Hernandez recently went to Mexico to visit distilleries to find out what’s new. He said that añejos and reposados have been difficult to get because of the time needed for aging in addition to the plant reaching full maturity. But since the price of agave went down, there’s been a planting boom.
“People say when you start drinking tequila you go for reposados and añejos, and then when you become a tequila drinker, you start appreciating silvers — the ones who have the real flavor of the agave,” he said.
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Tequila has become much more refined, Hernandez said. He thinks it could soar in price the way some bourbons have.
Look no further than two new Tampa Bay spots serving tequila for proof of its growing popularity.
Lona, Water Street Tampa’s newest addition serving Mexican fare, boasts a list of more than 200 tequilas and 40 mezcals. Chefs Richard Sandoval and Pablo Salas are both from Mexico, so the spirits are at the core of the spot’s concept. In homage to the Mexican tradition of the worm in the bottle, mezcals here are served with sal degusano, or worm salt — a concoction of dried red worms, sea salt and chiles.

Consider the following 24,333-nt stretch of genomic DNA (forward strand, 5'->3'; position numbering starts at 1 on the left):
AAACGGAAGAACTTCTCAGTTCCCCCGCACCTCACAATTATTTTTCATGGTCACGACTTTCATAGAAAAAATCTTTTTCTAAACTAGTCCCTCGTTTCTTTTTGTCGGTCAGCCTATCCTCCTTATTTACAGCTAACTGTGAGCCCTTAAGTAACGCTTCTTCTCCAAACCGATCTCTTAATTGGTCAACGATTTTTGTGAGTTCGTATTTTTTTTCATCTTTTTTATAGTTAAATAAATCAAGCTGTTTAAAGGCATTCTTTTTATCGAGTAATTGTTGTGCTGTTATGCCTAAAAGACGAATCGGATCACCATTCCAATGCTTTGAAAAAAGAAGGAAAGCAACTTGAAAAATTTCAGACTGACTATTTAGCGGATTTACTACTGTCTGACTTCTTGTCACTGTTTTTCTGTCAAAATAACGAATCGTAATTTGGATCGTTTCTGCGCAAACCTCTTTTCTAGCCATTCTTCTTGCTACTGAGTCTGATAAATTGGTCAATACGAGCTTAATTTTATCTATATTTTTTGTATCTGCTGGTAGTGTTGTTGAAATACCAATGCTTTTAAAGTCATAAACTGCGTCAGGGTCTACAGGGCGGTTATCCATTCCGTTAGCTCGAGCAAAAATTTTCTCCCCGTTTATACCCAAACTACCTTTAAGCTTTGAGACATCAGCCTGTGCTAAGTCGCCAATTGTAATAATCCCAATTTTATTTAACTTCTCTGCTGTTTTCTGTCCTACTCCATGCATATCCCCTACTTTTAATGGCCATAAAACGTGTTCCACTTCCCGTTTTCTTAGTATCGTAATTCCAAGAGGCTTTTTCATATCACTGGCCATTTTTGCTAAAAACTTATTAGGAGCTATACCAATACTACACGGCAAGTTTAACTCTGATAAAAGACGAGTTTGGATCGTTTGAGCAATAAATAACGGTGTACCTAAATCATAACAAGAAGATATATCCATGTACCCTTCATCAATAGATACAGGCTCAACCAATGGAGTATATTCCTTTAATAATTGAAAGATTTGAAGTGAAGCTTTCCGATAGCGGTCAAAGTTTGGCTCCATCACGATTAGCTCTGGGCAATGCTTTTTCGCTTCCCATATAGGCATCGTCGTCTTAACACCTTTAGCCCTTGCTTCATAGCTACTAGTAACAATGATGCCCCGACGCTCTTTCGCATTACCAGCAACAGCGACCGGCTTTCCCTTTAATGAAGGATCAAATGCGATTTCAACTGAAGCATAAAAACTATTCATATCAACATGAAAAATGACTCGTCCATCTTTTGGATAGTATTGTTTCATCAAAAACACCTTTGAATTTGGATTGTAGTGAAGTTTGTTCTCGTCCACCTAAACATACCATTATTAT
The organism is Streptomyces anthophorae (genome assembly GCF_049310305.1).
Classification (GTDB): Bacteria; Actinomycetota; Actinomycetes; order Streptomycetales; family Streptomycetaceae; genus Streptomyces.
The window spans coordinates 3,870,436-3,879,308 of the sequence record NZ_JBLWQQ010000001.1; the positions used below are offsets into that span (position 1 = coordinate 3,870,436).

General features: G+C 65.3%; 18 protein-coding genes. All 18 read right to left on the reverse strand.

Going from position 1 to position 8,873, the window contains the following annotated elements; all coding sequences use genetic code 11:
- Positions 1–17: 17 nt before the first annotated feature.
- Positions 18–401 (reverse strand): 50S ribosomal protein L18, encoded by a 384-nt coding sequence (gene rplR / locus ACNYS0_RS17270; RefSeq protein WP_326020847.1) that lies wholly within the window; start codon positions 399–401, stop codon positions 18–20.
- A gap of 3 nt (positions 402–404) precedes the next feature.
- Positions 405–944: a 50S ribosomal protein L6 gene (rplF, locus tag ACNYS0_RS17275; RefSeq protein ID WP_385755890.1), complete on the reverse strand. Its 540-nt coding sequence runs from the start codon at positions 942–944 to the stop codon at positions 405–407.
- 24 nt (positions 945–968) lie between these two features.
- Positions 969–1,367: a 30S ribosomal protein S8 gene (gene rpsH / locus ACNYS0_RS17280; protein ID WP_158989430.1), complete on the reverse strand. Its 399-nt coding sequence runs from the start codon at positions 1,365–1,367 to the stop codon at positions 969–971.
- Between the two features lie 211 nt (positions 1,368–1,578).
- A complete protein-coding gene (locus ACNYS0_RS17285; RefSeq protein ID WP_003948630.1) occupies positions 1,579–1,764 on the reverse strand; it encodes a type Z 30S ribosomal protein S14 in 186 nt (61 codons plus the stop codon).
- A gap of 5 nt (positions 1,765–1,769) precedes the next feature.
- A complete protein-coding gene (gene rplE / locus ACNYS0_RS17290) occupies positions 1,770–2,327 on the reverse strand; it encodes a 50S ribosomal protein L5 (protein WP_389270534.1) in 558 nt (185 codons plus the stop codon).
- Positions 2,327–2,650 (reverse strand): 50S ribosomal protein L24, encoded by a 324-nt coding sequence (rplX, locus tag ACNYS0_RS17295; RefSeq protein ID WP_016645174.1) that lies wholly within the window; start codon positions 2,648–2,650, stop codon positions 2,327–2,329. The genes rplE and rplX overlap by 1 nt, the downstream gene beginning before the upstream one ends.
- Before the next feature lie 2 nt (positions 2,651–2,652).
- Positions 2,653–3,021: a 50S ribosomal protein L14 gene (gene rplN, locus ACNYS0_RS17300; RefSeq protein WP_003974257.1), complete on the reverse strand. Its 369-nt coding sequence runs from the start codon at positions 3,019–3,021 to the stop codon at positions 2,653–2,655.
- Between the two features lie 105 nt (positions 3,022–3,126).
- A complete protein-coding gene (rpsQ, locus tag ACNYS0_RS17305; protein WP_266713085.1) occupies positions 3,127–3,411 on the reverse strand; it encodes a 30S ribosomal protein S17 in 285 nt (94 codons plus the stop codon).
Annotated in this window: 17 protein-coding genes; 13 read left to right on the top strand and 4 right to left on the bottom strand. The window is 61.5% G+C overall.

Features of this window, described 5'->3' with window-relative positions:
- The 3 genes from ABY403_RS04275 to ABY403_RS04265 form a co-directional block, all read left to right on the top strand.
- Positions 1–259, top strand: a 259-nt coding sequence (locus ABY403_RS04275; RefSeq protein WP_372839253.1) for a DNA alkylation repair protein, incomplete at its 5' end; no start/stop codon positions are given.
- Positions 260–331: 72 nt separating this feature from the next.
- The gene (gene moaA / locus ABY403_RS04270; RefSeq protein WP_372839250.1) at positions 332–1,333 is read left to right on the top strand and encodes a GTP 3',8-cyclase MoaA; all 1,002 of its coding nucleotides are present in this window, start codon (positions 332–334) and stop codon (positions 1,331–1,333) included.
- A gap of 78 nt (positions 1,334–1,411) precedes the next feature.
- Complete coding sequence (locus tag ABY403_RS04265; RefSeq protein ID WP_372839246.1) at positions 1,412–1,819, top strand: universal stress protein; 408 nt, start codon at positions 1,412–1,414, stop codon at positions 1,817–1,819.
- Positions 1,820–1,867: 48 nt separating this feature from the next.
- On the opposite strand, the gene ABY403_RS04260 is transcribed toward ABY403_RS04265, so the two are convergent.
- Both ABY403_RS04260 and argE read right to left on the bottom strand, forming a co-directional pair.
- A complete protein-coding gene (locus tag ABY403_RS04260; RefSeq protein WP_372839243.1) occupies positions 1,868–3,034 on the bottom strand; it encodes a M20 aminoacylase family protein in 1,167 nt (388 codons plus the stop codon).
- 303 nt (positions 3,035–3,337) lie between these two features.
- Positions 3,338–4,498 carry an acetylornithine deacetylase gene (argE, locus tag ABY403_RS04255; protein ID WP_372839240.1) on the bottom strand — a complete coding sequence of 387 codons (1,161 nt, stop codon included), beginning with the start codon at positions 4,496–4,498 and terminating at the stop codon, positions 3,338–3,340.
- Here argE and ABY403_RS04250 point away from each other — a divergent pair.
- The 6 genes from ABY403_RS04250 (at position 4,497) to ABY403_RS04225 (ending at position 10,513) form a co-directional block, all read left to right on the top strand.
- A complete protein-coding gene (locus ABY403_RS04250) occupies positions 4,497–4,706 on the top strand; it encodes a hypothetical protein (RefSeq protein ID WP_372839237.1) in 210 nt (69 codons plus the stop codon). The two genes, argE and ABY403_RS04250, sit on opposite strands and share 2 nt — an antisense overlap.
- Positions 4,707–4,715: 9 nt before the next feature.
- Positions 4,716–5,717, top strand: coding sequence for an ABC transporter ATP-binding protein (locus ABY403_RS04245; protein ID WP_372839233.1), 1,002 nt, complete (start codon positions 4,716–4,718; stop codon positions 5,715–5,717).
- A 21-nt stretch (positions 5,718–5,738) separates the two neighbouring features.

“America’s growing infatuation with tequila shows in the numbers,” Sandoval said in an email. “Some say tequila may surpass vodka by the end of this year, to become the top spirit of choice.”
In St. Petersburg, brand-new bar Tequila Daisy stocks a whopping 605 agave spirits including mezcal and sotol. Melissa Powell, who co-owns and operates the bar with Monique Grespan, said she got turned on to tequila about two years ago.
Powell, who also owns St. Petersburg bar Pour Judgment, was a whisky drinker but found that she could also drink tequila neat, and it didn’t give her a hangover. She said she’s tried about 300 of the ones at Tequila Daisy, and the staff gets trained regularly on the spirit.
“To me, tequila is a journey,” she said. “Everything tastes so different, even if it’s a slight change. I love the journey and taste experience of all of it.”
Here is a list of tequila-forward spots where you can take your journey.
El Agave Bar, Agave Restaurant and Pappy’s Liquor